Infertility treatments can be psychologically harsh. In fact, they are widely understood to be one of the most stressful events of a person’s life. The medications used in IVF procedures can cause mood swings. I was disappointed at the number of embryos that survived.
During treatment, I was also put on drugs that temporarily suppressed my ovaries to preserve and prolong my fertility. Cue the hot flashes, painful sex, and mood swings. But I was willing to try anything for preserved ovarian function.
Hope and passion for starting a family got me through the fertility preservation process, cancer treatment, and three years of hormone-blocking therapy.
- Look toward the future. I always believed that I would be a parent someday.
- Grieve the “easy” route to parenthood. I envisioned a completely different path for having kids before my diagnosis. I had to keep telling myself that motherhood comes in all forms.
- Refocus on cancer care. The crucial first step was getting through treatments. I kept in mind that I could revisit my desire to become a mother when I was done.
- Find other things that fulfill you. Giving back to the breast cancer community and sharing my experience via blogging brought me a great sense of purpose and fulfillment. Creating art, mentoring others in my community, and blogging about my experiences helped me redefine myself beyond motherhood.
Trying naturally for a baby
Hope carried us forward when my oncologist finally agreed for us to try for a family. My doctor suggested we try naturally for a few months after my cancer treatments were complete. I was lucky that my cycle and fertility naturally returned.
My period resumed three months after I stopped taking hormone-blocking drugs. I sat in the bathroom at work crying. I’d never been so grateful for a period in my life. It represented so much hope for my future as a mother.
I’ll never know whether the return in my cycle was attributed to the ovary-suppressing drugs I took or my body just bouncing back. I don’t care.
I was pregnant naturally three months later. I devastatingly lost the baby in an emergency ectopic pregnancy. One of my fallopian tubes also had to be removed.
We never gave up despite the grief, pain, and loss. We tried naturally for three more months. Then we decided to attempt an embryo transfer.
The embryo transfer process was quite similar to fertility preservation. We went through shots, drugs, and weekly checks to ensure my body was optimally prepared to accept the embryo.
Following the embryo transfer, the nine-day wait was the hardest part of the process for me! I tried to distract myself with self-care, pampering, and lots of time with friends and family. I made sure they knew NOT to ask about the results.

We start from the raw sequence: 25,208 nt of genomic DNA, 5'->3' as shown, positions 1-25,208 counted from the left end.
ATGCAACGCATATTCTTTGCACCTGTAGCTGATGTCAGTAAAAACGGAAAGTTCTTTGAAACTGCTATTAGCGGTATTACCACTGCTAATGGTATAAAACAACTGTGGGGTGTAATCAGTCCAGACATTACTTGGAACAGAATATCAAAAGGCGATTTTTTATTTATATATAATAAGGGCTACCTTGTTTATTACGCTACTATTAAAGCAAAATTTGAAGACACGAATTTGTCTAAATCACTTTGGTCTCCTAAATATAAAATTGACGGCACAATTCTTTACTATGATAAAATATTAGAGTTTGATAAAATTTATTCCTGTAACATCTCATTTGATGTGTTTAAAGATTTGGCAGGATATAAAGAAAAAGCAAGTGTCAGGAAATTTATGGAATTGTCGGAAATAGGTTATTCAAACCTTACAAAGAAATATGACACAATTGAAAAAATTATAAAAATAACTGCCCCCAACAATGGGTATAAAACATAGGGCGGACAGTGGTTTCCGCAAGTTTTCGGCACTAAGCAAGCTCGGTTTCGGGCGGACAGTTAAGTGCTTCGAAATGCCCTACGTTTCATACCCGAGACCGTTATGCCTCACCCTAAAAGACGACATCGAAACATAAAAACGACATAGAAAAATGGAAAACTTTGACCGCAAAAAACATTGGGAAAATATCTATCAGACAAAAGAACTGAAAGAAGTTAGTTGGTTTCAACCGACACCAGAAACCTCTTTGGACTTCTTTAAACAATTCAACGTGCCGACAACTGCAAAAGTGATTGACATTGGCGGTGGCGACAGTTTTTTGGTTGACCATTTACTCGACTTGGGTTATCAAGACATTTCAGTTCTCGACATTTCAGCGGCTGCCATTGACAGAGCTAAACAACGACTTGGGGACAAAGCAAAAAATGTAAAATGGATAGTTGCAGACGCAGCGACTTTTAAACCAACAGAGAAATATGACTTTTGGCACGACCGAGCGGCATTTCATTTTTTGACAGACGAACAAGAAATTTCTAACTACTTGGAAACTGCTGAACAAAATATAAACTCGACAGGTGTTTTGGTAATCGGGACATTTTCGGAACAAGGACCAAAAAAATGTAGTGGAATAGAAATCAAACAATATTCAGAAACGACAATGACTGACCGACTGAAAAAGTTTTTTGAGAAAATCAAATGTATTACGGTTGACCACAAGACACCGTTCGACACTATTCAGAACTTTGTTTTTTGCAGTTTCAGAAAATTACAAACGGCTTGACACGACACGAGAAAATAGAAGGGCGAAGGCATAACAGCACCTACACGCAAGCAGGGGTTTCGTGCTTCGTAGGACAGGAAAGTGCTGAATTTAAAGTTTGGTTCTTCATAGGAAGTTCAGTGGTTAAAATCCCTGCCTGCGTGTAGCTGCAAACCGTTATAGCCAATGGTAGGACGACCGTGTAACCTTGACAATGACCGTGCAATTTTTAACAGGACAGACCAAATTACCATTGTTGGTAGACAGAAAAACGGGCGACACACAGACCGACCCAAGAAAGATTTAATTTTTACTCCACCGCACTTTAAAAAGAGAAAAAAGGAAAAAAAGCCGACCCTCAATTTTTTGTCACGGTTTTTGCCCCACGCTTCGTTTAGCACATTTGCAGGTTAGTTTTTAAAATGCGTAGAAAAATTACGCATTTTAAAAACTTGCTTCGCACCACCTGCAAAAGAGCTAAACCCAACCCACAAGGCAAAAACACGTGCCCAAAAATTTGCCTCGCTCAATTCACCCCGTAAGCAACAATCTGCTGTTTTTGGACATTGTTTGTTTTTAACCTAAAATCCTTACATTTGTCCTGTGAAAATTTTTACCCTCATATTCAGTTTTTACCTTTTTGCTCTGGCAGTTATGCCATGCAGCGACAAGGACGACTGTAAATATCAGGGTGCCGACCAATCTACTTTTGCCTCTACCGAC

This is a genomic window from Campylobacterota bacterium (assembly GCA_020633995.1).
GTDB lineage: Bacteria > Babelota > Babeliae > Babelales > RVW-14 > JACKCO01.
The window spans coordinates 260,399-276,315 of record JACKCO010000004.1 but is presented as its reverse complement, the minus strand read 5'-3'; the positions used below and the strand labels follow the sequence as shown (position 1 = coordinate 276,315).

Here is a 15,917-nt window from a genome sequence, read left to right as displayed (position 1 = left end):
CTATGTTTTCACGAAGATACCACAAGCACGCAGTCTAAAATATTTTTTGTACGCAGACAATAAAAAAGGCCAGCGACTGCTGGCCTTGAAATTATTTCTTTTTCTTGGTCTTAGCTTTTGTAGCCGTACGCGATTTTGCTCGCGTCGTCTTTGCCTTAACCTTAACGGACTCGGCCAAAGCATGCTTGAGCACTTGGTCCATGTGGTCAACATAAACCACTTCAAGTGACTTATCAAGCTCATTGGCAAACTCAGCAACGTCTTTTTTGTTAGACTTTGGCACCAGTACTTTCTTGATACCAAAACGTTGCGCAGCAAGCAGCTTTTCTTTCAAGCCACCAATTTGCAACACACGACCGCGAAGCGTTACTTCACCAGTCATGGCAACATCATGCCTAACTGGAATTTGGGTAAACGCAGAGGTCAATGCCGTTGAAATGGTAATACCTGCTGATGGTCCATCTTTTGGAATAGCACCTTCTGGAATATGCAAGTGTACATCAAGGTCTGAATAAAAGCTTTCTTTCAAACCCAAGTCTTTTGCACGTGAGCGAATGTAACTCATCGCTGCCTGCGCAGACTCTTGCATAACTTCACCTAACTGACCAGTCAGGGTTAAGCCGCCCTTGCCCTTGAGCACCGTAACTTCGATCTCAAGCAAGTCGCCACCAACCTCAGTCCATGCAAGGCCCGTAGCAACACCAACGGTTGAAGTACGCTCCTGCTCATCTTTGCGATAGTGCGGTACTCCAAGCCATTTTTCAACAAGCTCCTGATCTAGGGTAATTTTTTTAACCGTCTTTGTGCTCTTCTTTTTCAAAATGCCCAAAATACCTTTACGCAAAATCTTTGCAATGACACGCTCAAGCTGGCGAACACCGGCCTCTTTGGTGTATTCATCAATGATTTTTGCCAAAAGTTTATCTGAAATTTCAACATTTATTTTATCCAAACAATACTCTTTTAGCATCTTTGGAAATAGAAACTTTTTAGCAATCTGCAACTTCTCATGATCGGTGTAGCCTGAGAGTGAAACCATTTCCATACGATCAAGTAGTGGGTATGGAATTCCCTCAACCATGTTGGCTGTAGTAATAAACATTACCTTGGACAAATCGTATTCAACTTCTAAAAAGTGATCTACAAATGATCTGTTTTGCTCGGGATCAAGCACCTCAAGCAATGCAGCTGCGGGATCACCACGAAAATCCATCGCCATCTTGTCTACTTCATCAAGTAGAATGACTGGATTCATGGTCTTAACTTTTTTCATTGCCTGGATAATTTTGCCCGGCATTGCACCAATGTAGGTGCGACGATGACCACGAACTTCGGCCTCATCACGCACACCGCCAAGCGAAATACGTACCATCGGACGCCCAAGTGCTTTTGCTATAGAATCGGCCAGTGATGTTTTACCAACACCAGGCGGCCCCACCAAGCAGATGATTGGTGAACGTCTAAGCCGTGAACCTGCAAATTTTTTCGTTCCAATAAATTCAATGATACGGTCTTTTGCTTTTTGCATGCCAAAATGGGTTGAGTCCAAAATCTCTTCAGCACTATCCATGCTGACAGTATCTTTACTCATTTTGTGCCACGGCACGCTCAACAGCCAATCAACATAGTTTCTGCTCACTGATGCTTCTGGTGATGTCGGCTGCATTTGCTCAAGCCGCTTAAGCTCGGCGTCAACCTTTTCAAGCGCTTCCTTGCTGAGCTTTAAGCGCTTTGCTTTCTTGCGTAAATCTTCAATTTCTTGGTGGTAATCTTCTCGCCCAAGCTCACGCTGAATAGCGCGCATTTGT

Our embryo transfer was a success. Our sweet baby became a living being.
It seemed things were finally looking up after everything we had been through. Our baby was growing each week. I finally relaxed after being on high alert and bracing for pain.
We heard the dreaded words “there is no heartbeat” at the seven-week appointment. Our world came crashing down again.
We had almost two months to become attached to this little one this time. I didn’t know how I would carry on. The hope I had carried for years was dwindling.
Don’t give up
Little by little, I learned to live again. Blogging about my miscarriage story opened doors to a new community of support. Along with my cancer tribe, these people helped me find the strength to get up each morning, go to work, and believe that someday I would still be a mum after all the pain.
In November 2019, I gave birth to my sweet baby boy. He was conceived spontaneously three months after my miscarriage.
I know that all I went through led me to this point. I am stronger because of what I endured.
I never like to say that things happen for a reason. It’s all about what you make of the hurdles and pain you face.
You never know what the future will hold. If you want to be a parent, there are many ways to get there. Even if the path is long and twisted.
Never give up hope. Your season of joy is waiting around the corner!
The information presented is solely for educational purposes, not as specific advice for the evaluation, management, or treatment of any condition.
NPS-ALL-NP-00782 JANUARY 2023